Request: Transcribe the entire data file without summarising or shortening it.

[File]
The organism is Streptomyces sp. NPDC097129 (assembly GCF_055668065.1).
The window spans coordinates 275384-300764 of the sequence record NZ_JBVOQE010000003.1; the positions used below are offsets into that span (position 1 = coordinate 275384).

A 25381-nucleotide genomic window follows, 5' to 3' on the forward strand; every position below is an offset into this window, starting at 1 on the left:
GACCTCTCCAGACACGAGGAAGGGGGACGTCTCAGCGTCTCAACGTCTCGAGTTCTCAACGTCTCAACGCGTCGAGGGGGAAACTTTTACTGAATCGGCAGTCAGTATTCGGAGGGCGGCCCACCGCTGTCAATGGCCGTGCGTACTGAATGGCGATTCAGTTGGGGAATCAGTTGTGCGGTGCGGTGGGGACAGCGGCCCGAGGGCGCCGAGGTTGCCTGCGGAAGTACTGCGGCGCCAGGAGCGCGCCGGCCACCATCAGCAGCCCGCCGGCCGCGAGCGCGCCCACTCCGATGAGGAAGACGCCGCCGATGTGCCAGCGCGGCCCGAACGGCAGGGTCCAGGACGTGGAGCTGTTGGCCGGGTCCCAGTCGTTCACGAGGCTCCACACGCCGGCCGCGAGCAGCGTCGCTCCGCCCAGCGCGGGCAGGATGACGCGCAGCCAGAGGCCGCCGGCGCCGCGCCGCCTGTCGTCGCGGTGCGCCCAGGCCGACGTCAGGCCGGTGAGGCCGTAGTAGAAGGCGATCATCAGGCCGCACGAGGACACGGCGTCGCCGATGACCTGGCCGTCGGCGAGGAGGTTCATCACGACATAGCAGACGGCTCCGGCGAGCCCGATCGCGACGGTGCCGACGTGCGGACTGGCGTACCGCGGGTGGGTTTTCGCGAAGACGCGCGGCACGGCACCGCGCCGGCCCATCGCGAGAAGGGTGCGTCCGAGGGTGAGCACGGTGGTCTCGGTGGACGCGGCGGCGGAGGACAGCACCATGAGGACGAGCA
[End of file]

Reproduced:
The organism is Streptomyces sp. NPDC097129 (assembly GCF_055668065.1).
The window spans coordinates 275384-300764 of the sequence record NZ_JBVOQE010000003.1; the positions used below are offsets into that span (position 1 = coordinate 275384).

A 25381-nucleotide genomic window follows, 5' to 3' on the forward strand; every position below is an offset into this window, starting at 1 on the left:
GACCTCTCCAGACACGAGGAAGGGGGACGTCTCAGCGTCTCAACGTCTCGAGTTCTCAACGTCTCAACGCGTCGAGGGGGAAACTTTTACTGAATCGGCAGTCAGTATTCGGAGGGCGGCCCACCGCTGTCAATGGCCGTGCGTACTGAATGGCGATTCAGTTGGGGAATCAGTTGTGCGGTGCGGTGGGGACAGCGGCCCGAGGGCGCCGAGGTTGCCTGCGGAAGTACTGCGGCGCCAGGAGCGCGCCGGCCACCATCAGCAGCCCGCCGGCCGCGAGCGCGCCCACTCCGATGAGGAAGACGCCGCCGATGTGCCAGCGCGGCCCGAACGGCAGGGTCCAGGACGTGGAGCTGTTGGCCGGGTCCCAGTCGTTCACGAGGCTCCACACGCCGGCCGCGAGCAGCGTCGCTCCGCCCAGCGCGGGCAGGATGACGCGCAGCCAGAGGCCGCCGGCGCCGCGCCGCCTGTCGTCGCGGTGCGCCCAGGCCGACGTCAGGCCGGTGAGGCCGTAGTAGAAGGCGATCATCAGGCCGCACGAGGACACGGCGTCGCCGATGACCTGGCCGTCGGCGAGGAGGTTCATCACGACATAGCAGACGGCTCCGGCGAGCCCGATCGCGACGGTGCCGACGTGCGGACTGGCGTACCGCGGGTGGGTTTTCGCGAAGACGCGCGGCACGGCACCGCGCCGGCCCATCGCGAGAAGGGTGCGTCCGAGGGTGAGCACGGTGGTCTCGGTGGACGCGGCGGCGGAGGACAGCACCATGAGGACGAGCA